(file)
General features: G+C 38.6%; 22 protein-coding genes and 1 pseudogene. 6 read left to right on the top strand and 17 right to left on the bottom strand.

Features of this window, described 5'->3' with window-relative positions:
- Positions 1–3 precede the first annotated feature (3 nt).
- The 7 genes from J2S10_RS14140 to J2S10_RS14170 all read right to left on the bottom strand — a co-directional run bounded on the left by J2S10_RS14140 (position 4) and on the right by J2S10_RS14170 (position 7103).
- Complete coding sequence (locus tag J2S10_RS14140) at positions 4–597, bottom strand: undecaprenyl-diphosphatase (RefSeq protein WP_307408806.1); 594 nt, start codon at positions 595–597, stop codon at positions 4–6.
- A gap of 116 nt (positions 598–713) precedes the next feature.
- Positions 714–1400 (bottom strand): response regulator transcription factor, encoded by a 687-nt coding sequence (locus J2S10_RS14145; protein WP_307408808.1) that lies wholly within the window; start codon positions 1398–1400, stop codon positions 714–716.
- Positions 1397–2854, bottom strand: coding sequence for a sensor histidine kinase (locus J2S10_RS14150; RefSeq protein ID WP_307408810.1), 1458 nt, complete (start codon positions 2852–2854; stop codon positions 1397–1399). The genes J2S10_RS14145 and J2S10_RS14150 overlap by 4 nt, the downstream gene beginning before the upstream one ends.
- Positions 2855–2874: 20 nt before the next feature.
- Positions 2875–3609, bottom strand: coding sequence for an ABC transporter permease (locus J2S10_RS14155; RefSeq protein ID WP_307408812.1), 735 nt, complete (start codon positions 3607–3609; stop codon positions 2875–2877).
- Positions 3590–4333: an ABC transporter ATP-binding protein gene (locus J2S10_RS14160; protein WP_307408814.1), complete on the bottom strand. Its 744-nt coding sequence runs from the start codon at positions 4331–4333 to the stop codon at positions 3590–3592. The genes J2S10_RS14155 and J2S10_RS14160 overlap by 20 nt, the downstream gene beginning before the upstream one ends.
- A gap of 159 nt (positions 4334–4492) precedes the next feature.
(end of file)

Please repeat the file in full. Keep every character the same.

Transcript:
General features: G+C 38.6%; 22 protein-coding genes and 1 pseudogene. 6 read left to right on the top strand and 17 right to left on the bottom strand.

Features of this window, described 5'->3' with window-relative positions:
- Positions 1–3 precede the first annotated feature (3 nt).
- The 7 genes from J2S10_RS14140 to J2S10_RS14170 all read right to left on the bottom strand — a co-directional run bounded on the left by J2S10_RS14140 (position 4) and on the right by J2S10_RS14170 (position 7103).
- Complete coding sequence (locus tag J2S10_RS14140) at positions 4–597, bottom strand: undecaprenyl-diphosphatase (RefSeq protein WP_307408806.1); 594 nt, start codon at positions 595–597, stop codon at positions 4–6.
- A gap of 116 nt (positions 598–713) precedes the next feature.
- Positions 714–1400 (bottom strand): response regulator transcription factor, encoded by a 687-nt coding sequence (locus J2S10_RS14145; protein WP_307408808.1) that lies wholly within the window; start codon positions 1398–1400, stop codon positions 714–716.
- Positions 1397–2854, bottom strand: coding sequence for a sensor histidine kinase (locus J2S10_RS14150; RefSeq protein ID WP_307408810.1), 1458 nt, complete (start codon positions 2852–2854; stop codon positions 1397–1399). The genes J2S10_RS14145 and J2S10_RS14150 overlap by 4 nt, the downstream gene beginning before the upstream one ends.
- Positions 2855–2874: 20 nt before the next feature.
- Positions 2875–3609, bottom strand: coding sequence for an ABC transporter permease (locus J2S10_RS14155; RefSeq protein ID WP_307408812.1), 735 nt, complete (start codon positions 3607–3609; stop codon positions 2875–2877).
- Positions 3590–4333: an ABC transporter ATP-binding protein gene (locus J2S10_RS14160; protein WP_307408814.1), complete on the bottom strand. Its 744-nt coding sequence runs from the start codon at positions 4331–4333 to the stop codon at positions 3590–3592. The genes J2S10_RS14155 and J2S10_RS14160 overlap by 20 nt, the downstream gene beginning before the upstream one ends.
- A gap of 159 nt (positions 4334–4492) precedes the next feature.